Can you establish a lasting business relationship in just seven seconds? You can if you make a great first impression. Seven seconds is the average length of time you have to do it, and everyone knows that you won’t get a second opportunity. A positive first impression can turn a chance encounter into a long term association.
Whether that initial meeting is face-to-face, over the phone or online, you do not have time to waste. It pays for you to understand how people make their first judgment and what you can do to be in control of the results.
1. Learn what people use to form their first opinion.
When you meet someone face-to-face, 93% of how you are judged is based on nonverbal data -- your appearance and your body language. Only 7% is influenced by the words that you speak. Whoever said that you can’t judge a book by its cover failed to note that people do. When your initial encounter is over the phone, 70% of how you are perceived is based on your tone of voice and 30% on your words. Clearly, it’s not what you say -- it’s the way that you say it.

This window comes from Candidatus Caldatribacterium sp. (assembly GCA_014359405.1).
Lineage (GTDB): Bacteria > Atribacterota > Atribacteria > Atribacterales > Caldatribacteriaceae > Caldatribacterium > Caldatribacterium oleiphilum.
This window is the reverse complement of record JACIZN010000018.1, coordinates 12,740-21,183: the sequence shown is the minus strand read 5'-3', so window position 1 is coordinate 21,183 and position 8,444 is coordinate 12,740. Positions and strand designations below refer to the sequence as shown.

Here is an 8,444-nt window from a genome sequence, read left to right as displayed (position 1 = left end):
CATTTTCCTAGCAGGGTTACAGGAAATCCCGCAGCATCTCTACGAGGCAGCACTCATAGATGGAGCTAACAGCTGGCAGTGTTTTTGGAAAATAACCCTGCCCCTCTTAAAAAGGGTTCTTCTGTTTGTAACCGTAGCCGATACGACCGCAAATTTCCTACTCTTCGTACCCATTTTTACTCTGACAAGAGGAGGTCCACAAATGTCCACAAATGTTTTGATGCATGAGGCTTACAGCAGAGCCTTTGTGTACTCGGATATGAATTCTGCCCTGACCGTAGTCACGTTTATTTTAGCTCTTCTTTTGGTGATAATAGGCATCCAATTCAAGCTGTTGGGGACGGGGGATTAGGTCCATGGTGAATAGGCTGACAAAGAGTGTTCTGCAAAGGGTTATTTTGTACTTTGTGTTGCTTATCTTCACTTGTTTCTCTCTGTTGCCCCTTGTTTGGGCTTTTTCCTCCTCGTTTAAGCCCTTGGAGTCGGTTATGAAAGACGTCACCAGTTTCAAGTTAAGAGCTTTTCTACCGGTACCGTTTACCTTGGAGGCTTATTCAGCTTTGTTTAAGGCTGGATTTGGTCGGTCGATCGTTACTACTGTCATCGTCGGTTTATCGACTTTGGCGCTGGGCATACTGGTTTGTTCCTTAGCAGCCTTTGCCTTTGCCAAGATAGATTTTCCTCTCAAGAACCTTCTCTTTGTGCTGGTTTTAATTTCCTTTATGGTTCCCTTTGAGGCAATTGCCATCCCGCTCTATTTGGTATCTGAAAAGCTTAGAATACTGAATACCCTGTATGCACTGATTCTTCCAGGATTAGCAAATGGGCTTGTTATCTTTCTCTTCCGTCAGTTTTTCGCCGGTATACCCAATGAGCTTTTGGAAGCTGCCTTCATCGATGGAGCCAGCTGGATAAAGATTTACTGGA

2. Choose your first twelve words carefully.
Although research shows that your words make up a mere 7% of what people think of you in a one-on-one encounter, don’t leave what you say to chance. Express some form of thank you when you meet a potential connection. Perhaps it is “Thank you for taking your time to see me today” or “Thank you for joining me for lunch.” People appreciate you when you appreciate them.
3. Use the other person’s name immediately.
There is no sweeter sound than that of our own name. When you use a person’s name in conversation within your first twelve words and the first seven seconds, you are sending a message that you value the other person. Nothing gets other people’s attention as effectively as calling them by name and giving them your full attention.
4. Pay attention to your grooming.
Others will. In fact, they will notice your hair and face first. Putting off that much-needed haircut or color job may cost you the relationship. Very few people want to do business with someone who is unkempt or whose hairstyle does not look professional. Don’t let a bad hair day cost you the connection.